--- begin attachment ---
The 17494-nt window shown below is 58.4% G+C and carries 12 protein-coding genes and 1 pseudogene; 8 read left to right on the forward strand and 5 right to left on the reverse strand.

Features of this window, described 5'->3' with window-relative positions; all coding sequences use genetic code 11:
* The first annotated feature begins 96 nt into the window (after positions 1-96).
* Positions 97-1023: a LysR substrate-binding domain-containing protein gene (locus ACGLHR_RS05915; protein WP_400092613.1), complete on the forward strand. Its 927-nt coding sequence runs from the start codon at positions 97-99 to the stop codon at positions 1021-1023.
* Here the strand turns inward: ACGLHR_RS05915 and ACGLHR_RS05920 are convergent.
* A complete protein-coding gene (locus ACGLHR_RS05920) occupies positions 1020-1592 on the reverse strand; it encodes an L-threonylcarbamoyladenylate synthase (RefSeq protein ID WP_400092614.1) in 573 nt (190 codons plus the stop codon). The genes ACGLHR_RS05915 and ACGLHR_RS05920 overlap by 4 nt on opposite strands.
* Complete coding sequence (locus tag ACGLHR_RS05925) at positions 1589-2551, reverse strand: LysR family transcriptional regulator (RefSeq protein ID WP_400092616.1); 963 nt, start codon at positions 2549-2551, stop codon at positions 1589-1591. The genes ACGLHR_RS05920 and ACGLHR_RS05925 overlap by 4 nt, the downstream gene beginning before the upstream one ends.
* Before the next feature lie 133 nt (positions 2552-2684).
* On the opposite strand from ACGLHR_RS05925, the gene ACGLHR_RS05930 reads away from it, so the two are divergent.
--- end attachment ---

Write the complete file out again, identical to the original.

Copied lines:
The 17494-nt window shown below is 58.4% G+C and carries 12 protein-coding genes and 1 pseudogene; 8 read left to right on the forward strand and 5 right to left on the reverse strand.

Features of this window, described 5'->3' with window-relative positions; all coding sequences use genetic code 11:
* The first annotated feature begins 96 nt into the window (after positions 1-96).
* Positions 97-1023: a LysR substrate-binding domain-containing protein gene (locus ACGLHR_RS05915; protein WP_400092613.1), complete on the forward strand. Its 927-nt coding sequence runs from the start codon at positions 97-99 to the stop codon at positions 1021-1023.
* Here the strand turns inward: ACGLHR_RS05915 and ACGLHR_RS05920 are convergent.
* A complete protein-coding gene (locus ACGLHR_RS05920) occupies positions 1020-1592 on the reverse strand; it encodes an L-threonylcarbamoyladenylate synthase (RefSeq protein ID WP_400092614.1) in 573 nt (190 codons plus the stop codon). The genes ACGLHR_RS05915 and ACGLHR_RS05920 overlap by 4 nt on opposite strands.
* Complete coding sequence (locus tag ACGLHR_RS05925) at positions 1589-2551, reverse strand: LysR family transcriptional regulator (RefSeq protein ID WP_400092616.1); 963 nt, start codon at positions 2549-2551, stop codon at positions 1589-1591. The genes ACGLHR_RS05920 and ACGLHR_RS05925 overlap by 4 nt, the downstream gene beginning before the upstream one ends.
* Before the next feature lie 133 nt (positions 2552-2684).
* On the opposite strand from ACGLHR_RS05925, the gene ACGLHR_RS05930 reads away from it, so the two are divergent.